The new allergy rules mean that you can now get information on the 14 allergens when you shop for food or eat out. Most of these allergens are easy to recognise as raw ingredients – the problem arises when they are “hidden” in recipes with many ingredients.
What foods have to be identified
Foods which can cause the allergic reactions and need to be identified are:
- Cereals containing gluten – includes wheat, rye, barley and oats
- Crustaceans – includes crab, lobster, prawns, scampi
- Lupin – includes seeds and flour
- Molluscs - includes mussels, squid, whelks
- Nuts – includes almonds, hazelnuts, walnuts, cashews, Brazil nuts,
- Sesame seeds
- Sulphur dioxide – often used in dried fruit, meat products, soft drinks, wine and beer
For people who have a food allergy there are 3 stages to managing the condition:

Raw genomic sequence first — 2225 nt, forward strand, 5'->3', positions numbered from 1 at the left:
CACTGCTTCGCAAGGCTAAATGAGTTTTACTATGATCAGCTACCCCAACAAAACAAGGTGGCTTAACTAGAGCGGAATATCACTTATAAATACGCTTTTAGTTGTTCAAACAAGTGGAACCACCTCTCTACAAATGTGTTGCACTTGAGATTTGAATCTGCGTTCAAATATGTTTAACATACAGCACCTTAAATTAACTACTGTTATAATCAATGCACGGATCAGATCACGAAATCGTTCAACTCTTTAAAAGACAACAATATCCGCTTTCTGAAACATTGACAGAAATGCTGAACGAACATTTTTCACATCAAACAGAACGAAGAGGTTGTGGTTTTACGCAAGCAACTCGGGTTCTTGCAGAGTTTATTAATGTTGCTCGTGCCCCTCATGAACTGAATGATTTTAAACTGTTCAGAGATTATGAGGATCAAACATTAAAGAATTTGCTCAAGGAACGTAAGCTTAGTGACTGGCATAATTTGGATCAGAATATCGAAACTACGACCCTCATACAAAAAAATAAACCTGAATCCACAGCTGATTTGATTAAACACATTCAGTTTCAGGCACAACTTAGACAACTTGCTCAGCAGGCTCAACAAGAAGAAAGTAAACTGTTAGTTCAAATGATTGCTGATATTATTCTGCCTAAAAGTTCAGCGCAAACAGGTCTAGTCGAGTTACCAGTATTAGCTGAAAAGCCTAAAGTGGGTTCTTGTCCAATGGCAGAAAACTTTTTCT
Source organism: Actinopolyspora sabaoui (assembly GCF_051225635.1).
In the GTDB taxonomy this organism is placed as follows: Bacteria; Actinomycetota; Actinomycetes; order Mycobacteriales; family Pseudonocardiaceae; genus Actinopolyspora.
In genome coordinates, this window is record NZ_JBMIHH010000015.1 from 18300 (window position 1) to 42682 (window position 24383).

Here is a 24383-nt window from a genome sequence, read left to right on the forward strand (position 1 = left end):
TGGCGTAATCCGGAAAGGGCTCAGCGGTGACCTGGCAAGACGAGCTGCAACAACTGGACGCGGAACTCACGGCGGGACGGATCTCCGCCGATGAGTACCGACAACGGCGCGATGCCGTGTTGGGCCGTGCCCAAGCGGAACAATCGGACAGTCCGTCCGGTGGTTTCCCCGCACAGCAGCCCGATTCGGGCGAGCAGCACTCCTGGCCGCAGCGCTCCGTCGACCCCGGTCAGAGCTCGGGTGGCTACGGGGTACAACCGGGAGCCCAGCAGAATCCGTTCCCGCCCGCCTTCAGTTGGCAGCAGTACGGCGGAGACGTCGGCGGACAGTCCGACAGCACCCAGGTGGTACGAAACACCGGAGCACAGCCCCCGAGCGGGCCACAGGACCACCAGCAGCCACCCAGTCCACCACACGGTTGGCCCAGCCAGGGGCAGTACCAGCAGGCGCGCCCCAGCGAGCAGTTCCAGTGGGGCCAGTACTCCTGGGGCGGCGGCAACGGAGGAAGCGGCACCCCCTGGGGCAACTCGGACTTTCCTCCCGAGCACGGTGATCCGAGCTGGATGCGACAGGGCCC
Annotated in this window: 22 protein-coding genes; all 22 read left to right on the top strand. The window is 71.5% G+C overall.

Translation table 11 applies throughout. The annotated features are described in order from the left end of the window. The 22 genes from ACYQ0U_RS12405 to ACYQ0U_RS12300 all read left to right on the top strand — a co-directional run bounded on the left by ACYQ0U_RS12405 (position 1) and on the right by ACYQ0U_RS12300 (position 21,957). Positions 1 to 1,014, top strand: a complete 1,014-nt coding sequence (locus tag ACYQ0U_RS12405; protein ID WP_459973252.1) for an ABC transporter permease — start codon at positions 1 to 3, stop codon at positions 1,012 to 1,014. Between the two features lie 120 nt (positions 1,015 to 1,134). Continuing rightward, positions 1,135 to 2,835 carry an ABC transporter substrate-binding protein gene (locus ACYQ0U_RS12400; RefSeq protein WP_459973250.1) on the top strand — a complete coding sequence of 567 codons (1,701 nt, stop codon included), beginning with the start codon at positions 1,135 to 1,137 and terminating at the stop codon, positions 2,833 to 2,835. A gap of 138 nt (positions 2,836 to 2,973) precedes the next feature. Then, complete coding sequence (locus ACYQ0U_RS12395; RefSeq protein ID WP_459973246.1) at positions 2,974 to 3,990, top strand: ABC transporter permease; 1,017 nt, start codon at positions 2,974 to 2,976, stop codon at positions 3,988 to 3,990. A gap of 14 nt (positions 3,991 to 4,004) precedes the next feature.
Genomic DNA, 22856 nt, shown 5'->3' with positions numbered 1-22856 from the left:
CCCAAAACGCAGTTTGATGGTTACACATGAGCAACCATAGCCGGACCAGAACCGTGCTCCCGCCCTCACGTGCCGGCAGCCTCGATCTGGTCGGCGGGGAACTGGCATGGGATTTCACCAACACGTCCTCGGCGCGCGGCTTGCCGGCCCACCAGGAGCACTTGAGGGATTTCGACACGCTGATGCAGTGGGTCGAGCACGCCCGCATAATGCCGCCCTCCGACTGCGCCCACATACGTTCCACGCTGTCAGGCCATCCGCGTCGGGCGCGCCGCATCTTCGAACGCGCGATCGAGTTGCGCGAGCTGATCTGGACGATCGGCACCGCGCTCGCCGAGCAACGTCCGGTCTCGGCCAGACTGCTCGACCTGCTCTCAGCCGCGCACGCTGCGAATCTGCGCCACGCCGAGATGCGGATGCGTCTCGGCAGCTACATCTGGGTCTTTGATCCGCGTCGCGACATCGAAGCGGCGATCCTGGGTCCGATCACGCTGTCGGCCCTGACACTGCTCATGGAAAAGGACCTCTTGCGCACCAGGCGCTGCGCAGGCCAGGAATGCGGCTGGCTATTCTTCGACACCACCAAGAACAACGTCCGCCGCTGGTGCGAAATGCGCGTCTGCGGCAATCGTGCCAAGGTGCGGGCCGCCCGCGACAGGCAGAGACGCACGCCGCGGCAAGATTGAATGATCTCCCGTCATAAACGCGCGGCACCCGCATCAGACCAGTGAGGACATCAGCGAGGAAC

- Avoid the cause
- Recognise the symptoms of a reaction
- Know what to do if it happens again
Customers with a food allergy need complete and correct information so that they can make choices about what they eat. Information can be found on food labels and must now be provided, or made available on request for loose foods that are sold or provided by all food businesses. Customers can ask for information to be given to them about what is in the food that they are buying.
What customers should expect
Customers should look out for posters in food businesses and for new information that might be on menus, chalkboards or labels. If the information is provided by a member of staff this must be made obvious on a clearly displayed notice. Businesses cannot say they don’t know and should never guess.
If a telephone order is taken for food, for example for a takeaway, information must be provided before customers finalise their purchase and in a written format when the food is ordered.